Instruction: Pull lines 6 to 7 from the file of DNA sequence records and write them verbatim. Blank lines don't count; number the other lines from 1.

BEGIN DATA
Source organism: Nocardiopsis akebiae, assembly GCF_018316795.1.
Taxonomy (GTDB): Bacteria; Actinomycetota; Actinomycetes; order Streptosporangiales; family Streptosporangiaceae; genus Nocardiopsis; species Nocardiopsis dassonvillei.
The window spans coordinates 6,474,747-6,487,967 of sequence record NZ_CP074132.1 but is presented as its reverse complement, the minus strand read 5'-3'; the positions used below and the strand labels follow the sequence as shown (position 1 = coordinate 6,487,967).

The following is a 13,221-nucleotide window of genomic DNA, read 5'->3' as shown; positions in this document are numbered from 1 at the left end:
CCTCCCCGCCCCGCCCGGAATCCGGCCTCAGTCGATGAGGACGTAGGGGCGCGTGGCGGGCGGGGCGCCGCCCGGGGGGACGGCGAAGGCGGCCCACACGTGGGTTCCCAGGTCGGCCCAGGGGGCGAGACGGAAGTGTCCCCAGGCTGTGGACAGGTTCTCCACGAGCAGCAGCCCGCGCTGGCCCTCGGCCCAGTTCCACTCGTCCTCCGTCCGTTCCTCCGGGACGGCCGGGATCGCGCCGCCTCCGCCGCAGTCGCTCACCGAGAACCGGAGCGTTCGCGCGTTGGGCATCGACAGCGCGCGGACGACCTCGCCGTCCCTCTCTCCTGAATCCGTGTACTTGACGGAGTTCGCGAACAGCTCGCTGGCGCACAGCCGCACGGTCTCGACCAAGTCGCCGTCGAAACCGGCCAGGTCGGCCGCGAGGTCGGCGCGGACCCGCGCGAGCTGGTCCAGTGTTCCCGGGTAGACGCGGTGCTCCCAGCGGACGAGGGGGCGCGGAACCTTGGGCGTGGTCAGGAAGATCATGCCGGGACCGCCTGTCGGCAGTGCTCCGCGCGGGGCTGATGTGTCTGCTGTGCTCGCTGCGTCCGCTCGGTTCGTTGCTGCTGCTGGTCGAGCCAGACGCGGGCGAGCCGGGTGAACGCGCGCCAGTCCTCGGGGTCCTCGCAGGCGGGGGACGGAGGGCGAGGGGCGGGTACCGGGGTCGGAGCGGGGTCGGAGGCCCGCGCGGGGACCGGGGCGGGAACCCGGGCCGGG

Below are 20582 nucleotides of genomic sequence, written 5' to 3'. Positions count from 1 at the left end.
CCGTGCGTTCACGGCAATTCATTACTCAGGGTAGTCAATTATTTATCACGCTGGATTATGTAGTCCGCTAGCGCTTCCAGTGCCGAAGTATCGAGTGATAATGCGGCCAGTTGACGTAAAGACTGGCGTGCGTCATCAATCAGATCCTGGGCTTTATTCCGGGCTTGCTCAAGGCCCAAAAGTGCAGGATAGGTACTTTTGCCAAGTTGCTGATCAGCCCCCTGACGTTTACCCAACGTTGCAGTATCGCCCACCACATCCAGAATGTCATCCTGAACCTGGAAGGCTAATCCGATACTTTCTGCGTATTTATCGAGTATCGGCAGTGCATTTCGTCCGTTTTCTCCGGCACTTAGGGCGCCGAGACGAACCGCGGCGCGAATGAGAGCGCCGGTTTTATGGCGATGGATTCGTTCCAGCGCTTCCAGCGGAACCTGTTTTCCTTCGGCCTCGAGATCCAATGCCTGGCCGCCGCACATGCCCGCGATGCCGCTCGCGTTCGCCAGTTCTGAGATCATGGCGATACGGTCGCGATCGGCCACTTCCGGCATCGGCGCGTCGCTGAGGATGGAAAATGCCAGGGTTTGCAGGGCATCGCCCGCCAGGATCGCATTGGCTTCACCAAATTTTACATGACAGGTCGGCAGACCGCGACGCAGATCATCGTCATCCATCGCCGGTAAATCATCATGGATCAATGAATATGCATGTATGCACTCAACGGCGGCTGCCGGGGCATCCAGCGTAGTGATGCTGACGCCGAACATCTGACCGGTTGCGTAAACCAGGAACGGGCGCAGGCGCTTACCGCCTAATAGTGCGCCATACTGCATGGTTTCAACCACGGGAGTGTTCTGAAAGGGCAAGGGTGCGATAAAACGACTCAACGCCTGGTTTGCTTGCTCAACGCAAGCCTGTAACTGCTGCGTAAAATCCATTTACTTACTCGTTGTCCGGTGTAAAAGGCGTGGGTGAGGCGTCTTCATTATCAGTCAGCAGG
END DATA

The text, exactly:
Below are 20582 nucleotides of genomic sequence, written 5' to 3'. Positions count from 1 at the left end.
CCGTGCGTTCACGGCAATTCATTACTCAGGGTAGTCAATTATTTATCACGCTGGATTATGTAGTCCGCTAGCGCTTCCAGTGCCGAAGTATCGAGTGATAATGCGGCCAGTTGACGTAAAGACTGGCGTGCGTCATCAATCAGATCCTGGGCTTTATTCCGGGCTTGCTCAAGGCCCAAAAGTGCAGGATAGGTACTTTTGCCAAGTTGCTGATCAGCCCCCTGACGTTTACCCAACGTTGCAGTATCGCCCACCACATCCAGAATGTCATCCTGAACCTGGAAGGCTAATCCGATACTTTCTGCGTATTTATCGAGTATCGGCAGTGCATTTCGTCCGTTTTCTCCGGCACTTAGGGCGCCGAGACGAACCGCGGCGCGAATGAGAGCGCCGGTTTTATGGCGATGGATTCGTTCCAGCGCTTCCAGCGGAACCTGTTTTCCTTCGGCCTCGAGATCCAATGCCTGGCCGCCGCACATGCCCGCGATGCCGCTCGCGTTCGCCAGTTCTGAGATCATGGCGATACGGTCGCGATCGGCCACTTCCGGCATCGGCGCGTCGCTGAGGATGGAAAATGCCAGGGTTTGCAGGGCATCGCCCGCCAGGATCGCATTGGCTTCACCAAATTTTACATGACAGGTCGGCAGACCGCGACGCAGATCATCGTCATCCATCGCCGGTAAATCATCATGGATCAATGAATATGCATGTATGCACTCAACGGCGGCTGCCGGGGCATCCAGCGTAGTGATGCTGACGCCGAACATCTGACCGGTTGCGTAAACCAGGAACGGGCGCAGGCGCTTACCGCCTAATAGTGCGCCATACTGCATGGTTTCAACCACGGGAGTGTTCTGAAAGGGCAAGGGTGCGATAAAACGACTCAACGCCTGGTTTGCTTGCTCAACGCAAGCCTGTAACTGCTGCGTAAAATCCATTTACTTACTCGTTGTCCGGTGTAAAAGGCGTGGGTGAGGCGTCTTCATTATCAGTCAGCAGG